Alberta premier-elect Rachel Notley celebrates her majority government May 5.

Is the Orange Tsunami headed west?

John Horgan is celebrating Rachel Notley's NDP win in Alberta. We'll see if it's a trend or a cautionary tale for voters

VICTORIA – Albertans have always laughed about their long-standing reputation as a reckless, immature society.

The classic bumper sticker, now available as a T-shirt or coffee cup in several variations, states: “Please God, give us one more oil boom, we promise not to p— it away this time.”

Now they’ve thrown out the government that finally tried to stop blowing money like a roughneck fresh out of the bush. Jim Prentice had the gall to propose raising income taxes for high wage earners, doing away with former Alberta treasurer Stockwell Day’s signature flat tax.

In response, voters have abruptly replaced the 44-year Progressive Conservative dynasty with an upstart NDP that wants to tax the rich and corporations even more. Facing an oil slump, layoffs and a huge structural deficit in Alberta’s lavish public service, NDP premier-elect Rachel Notley is committed to a 50-per-cent increase in the minimum wage and another “review” of resource royalties.

One headline in a national paper summed it up: “Go home, Alberta. You’re drunk.”

In the sober days after the election, a few truths emerge. Alberta hasn’t been a fiscally conservative, small-government place for a long time. Among other things, it has ratcheted up teacher and nurse wages across the country.

Alberta is broke, again, and even the NDP is afraid to resort to a sales tax.

The minimum wage hike is a pet policy of Canada’s labour federations, which somehow remain convinced that poverty can be eliminated by state order.

On the positive side, Notley has promised to end corporate and union donations to political parties, as has already been done federally. B.C. should be next, but the gravy train of business donations is too tempting for our nominally Liberal government.

Here at the B.C. legislature, an NDP staffer passed out cans of Orange Crush to celebrate. NDP leader John Horgan pronounced himself “ecstatic,” and hastened to assure reporters that Notley is “as competent as she sounds.”

Notley now has to sort through a caucus that includes typical NDP place-holders, college students and union staff running in faint-hope constituencies. Soon after the result, the party pulled down its website platform and candidate biographies, as Notley began phoning energy companies to reassure them Alberta will be “A-OK” on her watch.

Horgan likes to describe the “capital flight” from new NDP governments as if it’s just a show put on by big business. Plummeting stock prices and relocation of corporate offices are all staged, according to the party line, nothing to do with actual investment conditions created by NDP policies. This fiction is all Horgan dares to say publicly, because it’s what his party base devoutly believes.

Besides, they’re only branch offices of multinational oil companies like Shell, Horgan said. He used his favourite Tommy Douglas quote, about the bad news of a big oil company leaving. “The good news is, the oil is staying here.”

B.C.’s natural gas might be staying here too. Horgan insists he supports a natural gas export industry, but his party seems more concerned with an ascending Green Party, and an urban base that believes you can run a resource economy on windmills and solar panels.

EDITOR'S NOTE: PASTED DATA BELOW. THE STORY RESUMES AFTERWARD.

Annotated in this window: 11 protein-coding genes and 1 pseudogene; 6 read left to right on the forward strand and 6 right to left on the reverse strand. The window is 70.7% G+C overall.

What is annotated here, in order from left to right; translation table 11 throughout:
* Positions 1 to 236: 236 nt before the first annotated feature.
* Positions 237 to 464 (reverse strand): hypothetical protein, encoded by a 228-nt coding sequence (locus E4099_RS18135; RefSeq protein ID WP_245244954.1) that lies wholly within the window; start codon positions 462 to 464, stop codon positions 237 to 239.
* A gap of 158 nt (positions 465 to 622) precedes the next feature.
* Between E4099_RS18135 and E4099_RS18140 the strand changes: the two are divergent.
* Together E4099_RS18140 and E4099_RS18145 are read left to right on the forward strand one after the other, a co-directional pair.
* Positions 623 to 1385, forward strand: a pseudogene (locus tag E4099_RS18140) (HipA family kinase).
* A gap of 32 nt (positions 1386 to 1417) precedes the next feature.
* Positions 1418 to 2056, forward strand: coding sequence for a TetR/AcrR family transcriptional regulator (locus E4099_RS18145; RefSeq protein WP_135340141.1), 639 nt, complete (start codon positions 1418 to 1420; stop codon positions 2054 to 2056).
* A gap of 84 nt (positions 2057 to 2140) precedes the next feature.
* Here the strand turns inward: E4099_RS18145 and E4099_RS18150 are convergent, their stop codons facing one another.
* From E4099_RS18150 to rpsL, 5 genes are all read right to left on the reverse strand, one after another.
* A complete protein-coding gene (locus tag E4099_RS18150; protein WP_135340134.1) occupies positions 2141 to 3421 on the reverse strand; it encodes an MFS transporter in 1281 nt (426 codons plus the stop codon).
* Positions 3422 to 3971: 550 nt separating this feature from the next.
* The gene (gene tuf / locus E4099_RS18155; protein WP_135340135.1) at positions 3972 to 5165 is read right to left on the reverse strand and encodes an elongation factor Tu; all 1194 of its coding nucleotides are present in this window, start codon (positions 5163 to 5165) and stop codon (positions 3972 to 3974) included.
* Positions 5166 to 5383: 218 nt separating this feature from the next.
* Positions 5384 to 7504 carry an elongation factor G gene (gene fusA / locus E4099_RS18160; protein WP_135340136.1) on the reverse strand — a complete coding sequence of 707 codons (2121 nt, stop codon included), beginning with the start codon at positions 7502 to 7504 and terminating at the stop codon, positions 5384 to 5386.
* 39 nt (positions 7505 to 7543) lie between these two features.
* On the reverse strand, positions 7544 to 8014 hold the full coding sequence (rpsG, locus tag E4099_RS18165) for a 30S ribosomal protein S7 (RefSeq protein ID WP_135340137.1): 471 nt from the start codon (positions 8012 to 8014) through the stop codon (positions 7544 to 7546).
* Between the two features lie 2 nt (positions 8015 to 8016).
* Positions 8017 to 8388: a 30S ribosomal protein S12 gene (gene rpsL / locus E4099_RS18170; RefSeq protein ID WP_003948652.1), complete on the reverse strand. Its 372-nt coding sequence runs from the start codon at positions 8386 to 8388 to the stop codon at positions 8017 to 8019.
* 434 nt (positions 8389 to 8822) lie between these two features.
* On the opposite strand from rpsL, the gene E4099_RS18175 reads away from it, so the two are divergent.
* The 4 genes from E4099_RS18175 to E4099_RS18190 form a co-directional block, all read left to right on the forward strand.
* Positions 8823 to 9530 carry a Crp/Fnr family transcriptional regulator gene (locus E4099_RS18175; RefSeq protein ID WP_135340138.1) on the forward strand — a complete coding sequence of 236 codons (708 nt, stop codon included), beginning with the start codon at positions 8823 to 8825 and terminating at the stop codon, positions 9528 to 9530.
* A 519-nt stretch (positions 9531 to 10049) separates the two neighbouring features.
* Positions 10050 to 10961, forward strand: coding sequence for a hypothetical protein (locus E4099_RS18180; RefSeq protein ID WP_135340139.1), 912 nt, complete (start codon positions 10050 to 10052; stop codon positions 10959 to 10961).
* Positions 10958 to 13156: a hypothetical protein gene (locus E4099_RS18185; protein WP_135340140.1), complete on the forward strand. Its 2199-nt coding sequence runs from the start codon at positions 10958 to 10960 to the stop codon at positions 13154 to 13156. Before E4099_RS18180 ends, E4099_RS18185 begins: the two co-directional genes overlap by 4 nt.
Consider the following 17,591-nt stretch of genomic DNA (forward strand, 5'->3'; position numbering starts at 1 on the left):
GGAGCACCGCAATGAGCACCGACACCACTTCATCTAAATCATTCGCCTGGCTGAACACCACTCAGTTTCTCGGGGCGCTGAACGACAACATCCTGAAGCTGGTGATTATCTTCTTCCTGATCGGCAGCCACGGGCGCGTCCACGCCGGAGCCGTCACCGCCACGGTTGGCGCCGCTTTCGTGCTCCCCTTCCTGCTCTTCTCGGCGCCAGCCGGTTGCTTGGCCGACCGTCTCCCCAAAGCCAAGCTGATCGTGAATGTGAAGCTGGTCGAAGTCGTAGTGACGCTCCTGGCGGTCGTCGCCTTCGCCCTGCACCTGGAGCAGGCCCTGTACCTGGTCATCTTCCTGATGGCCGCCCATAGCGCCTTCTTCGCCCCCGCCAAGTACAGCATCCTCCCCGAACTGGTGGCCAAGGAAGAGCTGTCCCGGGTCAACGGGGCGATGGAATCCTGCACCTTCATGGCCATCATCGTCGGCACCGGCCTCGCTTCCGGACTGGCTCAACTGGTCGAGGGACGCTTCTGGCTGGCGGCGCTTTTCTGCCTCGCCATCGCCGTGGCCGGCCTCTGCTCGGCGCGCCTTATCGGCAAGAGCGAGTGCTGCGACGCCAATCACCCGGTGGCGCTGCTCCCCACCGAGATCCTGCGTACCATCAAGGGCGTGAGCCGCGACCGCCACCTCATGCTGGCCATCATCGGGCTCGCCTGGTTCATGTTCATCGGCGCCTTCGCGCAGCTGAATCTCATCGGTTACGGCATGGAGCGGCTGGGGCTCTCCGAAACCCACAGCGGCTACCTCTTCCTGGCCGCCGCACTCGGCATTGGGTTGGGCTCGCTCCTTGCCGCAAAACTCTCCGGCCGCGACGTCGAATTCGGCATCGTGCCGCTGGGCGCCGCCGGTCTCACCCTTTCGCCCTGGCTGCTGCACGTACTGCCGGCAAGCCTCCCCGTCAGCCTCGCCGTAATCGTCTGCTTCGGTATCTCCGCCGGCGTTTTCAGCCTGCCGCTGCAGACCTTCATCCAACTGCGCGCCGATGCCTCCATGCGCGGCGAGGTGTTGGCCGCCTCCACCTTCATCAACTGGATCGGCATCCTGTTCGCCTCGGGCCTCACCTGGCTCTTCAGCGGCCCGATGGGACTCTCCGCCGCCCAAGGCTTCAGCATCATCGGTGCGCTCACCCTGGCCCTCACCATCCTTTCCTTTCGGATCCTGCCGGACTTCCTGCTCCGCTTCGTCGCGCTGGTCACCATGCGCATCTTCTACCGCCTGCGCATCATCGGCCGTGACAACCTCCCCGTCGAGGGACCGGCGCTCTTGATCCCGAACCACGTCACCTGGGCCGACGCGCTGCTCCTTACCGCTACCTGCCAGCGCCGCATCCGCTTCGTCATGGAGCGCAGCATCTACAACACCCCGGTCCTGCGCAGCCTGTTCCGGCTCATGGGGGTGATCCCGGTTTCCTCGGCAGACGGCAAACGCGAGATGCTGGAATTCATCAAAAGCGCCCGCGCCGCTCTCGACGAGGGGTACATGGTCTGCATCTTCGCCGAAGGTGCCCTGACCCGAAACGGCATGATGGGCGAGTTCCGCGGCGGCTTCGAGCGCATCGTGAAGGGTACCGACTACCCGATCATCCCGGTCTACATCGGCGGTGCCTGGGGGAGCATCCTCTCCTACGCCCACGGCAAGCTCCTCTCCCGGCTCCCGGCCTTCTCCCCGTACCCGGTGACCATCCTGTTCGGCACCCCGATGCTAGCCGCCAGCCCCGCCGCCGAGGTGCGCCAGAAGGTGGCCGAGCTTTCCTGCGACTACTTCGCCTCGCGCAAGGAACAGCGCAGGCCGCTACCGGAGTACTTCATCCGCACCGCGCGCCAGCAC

Notley supports twinning the TransMountain pipeline, while Horgan continues to insist he has no opinion on the project Adrian Dix so memorably opposed.

The Alberta NDP has a steep learning curve ahead. The B.C. NDP has a couple of years to see if the appearance of a like-minded Alberta government is a boost for them, or a cautionary tale for voters.

Tom Fletcher is legislature reporter and columnist for Black Press. Twitter: @tomfletcherbc

 

Just Posted

Man injured in police shooting near Nelson has died

The death follows an incident in Bonnington on Feb. 13

B.C. BUDGET: Surplus $374 million after bailouts of BC Hydro, ICBC

Growth projected stronger in 2020, Finance Minister Carole James says

Opinion: The Second Street development might be a problem – but it’s not council’s problem

Reporter Kate Saylors writes about the common misconception surrounding a BC Housing development.

What’s happening for Family Day in the Boundary

Activities in and around Grand Forks offer something for everyone.

Call a foul on cancer with the Pink Whistle Campaign

Local basketball referees are raising money for cancer research

VIDEO: Massive elk herd runs across Washington State highway

Elk have been making an appearance in the Pacific Northwest

Winter storm freezes U.S., halts air travel

Storm dumps snow or heavy rain, snarls travel in much of U.S.

Gwyneth Paltrow: Skier sued me to exploit my fame, wealth

The incident happened in Deer Valley Resort in Park City, Utah

B.C. Seniors Advocate questions labour shortage in care homes

Are there really no workers, or are care aide wages too low?

B.C. business groups worry about looming economic decline in wake of NDP budget

The party’s second government budget focused on plenty of spending, business advocates say

Missing Surrey snowshoer caught in avalanche found dead on Vancouver mountain

North Shore Rescue resumed its search today after efforts were temporarily halted Tuesday due to snowstorm

Experts urge caution after 10 human-triggered avalanches across B.C.

One man is still stuck after avalanche on south coast

‘It consumed my life’: Inside the world of gaming addiction

World Health Organization classifies gaming disorder as a mental health condition

Police seize bottles of grapefruit vodka from wanted man’s snow-pants

The men were pushing two shopping carts with a woman inside

Most Read